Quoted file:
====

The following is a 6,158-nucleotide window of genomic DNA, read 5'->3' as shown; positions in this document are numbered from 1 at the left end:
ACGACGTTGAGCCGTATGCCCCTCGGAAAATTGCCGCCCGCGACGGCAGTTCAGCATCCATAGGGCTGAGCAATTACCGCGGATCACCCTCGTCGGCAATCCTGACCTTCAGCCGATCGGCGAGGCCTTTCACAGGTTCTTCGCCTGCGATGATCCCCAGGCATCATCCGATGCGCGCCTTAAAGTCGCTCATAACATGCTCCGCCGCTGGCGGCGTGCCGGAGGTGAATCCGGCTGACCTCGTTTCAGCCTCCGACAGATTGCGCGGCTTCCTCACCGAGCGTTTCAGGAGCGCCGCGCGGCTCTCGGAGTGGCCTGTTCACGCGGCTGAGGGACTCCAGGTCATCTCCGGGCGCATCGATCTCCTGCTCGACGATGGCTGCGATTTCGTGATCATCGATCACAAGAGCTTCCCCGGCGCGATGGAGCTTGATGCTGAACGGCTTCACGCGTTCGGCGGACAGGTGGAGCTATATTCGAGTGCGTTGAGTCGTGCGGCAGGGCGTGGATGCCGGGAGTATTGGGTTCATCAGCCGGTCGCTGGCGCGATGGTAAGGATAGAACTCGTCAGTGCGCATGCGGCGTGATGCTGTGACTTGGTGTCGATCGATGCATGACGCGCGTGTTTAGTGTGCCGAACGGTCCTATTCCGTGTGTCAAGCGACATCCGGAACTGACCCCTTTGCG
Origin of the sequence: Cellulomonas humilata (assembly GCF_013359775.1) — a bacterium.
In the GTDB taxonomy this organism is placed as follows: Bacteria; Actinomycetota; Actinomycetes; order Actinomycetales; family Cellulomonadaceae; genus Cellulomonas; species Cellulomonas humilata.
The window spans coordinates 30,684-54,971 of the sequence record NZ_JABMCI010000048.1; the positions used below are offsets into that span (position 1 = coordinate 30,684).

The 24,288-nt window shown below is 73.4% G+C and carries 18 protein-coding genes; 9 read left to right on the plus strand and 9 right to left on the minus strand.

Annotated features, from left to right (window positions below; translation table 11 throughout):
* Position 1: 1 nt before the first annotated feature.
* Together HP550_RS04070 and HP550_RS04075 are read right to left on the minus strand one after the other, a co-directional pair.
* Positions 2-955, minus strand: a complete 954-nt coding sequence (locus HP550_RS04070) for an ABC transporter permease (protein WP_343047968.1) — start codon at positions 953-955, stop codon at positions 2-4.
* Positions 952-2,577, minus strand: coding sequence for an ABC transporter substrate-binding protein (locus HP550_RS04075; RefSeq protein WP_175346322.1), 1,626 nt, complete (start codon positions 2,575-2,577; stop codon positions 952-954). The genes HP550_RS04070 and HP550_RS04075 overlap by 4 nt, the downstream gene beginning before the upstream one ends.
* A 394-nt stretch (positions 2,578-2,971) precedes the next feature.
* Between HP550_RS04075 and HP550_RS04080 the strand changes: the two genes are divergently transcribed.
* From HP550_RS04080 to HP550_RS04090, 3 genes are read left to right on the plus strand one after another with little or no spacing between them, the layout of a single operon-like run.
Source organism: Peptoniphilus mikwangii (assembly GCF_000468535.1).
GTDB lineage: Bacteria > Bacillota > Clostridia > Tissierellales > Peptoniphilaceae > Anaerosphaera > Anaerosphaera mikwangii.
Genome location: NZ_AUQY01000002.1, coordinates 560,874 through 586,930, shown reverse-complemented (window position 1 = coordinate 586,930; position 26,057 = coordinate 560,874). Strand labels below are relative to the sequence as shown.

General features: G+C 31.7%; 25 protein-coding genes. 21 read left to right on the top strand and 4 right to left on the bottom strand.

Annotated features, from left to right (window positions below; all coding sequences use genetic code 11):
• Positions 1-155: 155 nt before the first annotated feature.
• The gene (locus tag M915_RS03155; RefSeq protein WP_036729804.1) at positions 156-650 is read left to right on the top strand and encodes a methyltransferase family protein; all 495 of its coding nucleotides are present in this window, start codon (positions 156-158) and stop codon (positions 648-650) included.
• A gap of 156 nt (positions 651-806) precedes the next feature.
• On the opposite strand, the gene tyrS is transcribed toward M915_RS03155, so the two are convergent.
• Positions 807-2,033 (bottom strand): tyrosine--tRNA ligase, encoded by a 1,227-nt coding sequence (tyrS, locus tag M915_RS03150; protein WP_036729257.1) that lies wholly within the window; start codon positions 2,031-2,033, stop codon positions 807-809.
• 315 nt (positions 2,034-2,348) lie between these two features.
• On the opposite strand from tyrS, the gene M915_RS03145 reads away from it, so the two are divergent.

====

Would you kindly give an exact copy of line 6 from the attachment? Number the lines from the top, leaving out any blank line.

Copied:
The 24,288-nt window shown below is 73.4% G+C and carries 18 protein-coding genes; 9 read left to right on the plus strand and 9 right to left on the minus strand.